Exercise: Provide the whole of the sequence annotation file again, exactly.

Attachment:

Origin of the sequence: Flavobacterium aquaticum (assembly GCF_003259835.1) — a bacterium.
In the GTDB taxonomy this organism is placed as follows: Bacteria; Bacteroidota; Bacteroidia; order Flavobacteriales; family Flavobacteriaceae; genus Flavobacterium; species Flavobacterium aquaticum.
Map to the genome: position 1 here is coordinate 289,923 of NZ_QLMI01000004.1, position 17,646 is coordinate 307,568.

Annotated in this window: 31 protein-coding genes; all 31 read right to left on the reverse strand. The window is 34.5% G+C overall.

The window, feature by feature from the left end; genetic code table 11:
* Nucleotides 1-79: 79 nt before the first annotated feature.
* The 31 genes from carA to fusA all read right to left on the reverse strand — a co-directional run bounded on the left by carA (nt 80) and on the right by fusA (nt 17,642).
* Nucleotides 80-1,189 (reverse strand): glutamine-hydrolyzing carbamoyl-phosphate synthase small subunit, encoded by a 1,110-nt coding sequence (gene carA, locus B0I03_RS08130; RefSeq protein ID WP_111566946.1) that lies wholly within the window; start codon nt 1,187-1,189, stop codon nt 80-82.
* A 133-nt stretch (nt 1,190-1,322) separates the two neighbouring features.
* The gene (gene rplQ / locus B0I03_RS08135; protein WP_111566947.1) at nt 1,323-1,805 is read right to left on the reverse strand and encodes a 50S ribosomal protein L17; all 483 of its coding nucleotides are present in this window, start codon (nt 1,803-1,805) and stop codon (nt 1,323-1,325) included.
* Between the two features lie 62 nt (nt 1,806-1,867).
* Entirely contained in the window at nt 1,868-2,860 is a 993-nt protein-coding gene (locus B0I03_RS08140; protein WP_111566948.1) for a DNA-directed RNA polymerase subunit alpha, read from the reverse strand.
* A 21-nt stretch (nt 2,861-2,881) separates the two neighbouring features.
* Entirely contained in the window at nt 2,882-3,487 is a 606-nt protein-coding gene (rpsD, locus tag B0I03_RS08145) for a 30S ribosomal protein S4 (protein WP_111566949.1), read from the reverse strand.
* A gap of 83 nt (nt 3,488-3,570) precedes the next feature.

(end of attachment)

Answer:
Origin of the sequence: Flavobacterium aquaticum (assembly GCF_003259835.1) — a bacterium.
In the GTDB taxonomy this organism is placed as follows: Bacteria; Bacteroidota; Bacteroidia; order Flavobacteriales; family Flavobacteriaceae; genus Flavobacterium; species Flavobacterium aquaticum.
Map to the genome: position 1 here is coordinate 289,923 of NZ_QLMI01000004.1, position 17,646 is coordinate 307,568.

Annotated in this window: 31 protein-coding genes; all 31 read right to left on the reverse strand. The window is 34.5% G+C overall.

The window, feature by feature from the left end; genetic code table 11:
* Nucleotides 1-79: 79 nt before the first annotated feature.
* The 31 genes from carA to fusA all read right to left on the reverse strand — a co-directional run bounded on the left by carA (nt 80) and on the right by fusA (nt 17,642).
* Nucleotides 80-1,189 (reverse strand): glutamine-hydrolyzing carbamoyl-phosphate synthase small subunit, encoded by a 1,110-nt coding sequence (gene carA, locus B0I03_RS08130; RefSeq protein ID WP_111566946.1) that lies wholly within the window; start codon nt 1,187-1,189, stop codon nt 80-82.
* A 133-nt stretch (nt 1,190-1,322) separates the two neighbouring features.
* The gene (gene rplQ / locus B0I03_RS08135; protein WP_111566947.1) at nt 1,323-1,805 is read right to left on the reverse strand and encodes a 50S ribosomal protein L17; all 483 of its coding nucleotides are present in this window, start codon (nt 1,803-1,805) and stop codon (nt 1,323-1,325) included.
* Between the two features lie 62 nt (nt 1,806-1,867).
* Entirely contained in the window at nt 1,868-2,860 is a 993-nt protein-coding gene (locus B0I03_RS08140; protein WP_111566948.1) for a DNA-directed RNA polymerase subunit alpha, read from the reverse strand.
* A 21-nt stretch (nt 2,861-2,881) separates the two neighbouring features.
* Entirely contained in the window at nt 2,882-3,487 is a 606-nt protein-coding gene (rpsD, locus tag B0I03_RS08145) for a 30S ribosomal protein S4 (protein WP_111566949.1), read from the reverse strand.
* A gap of 83 nt (nt 3,488-3,570) precedes the next feature.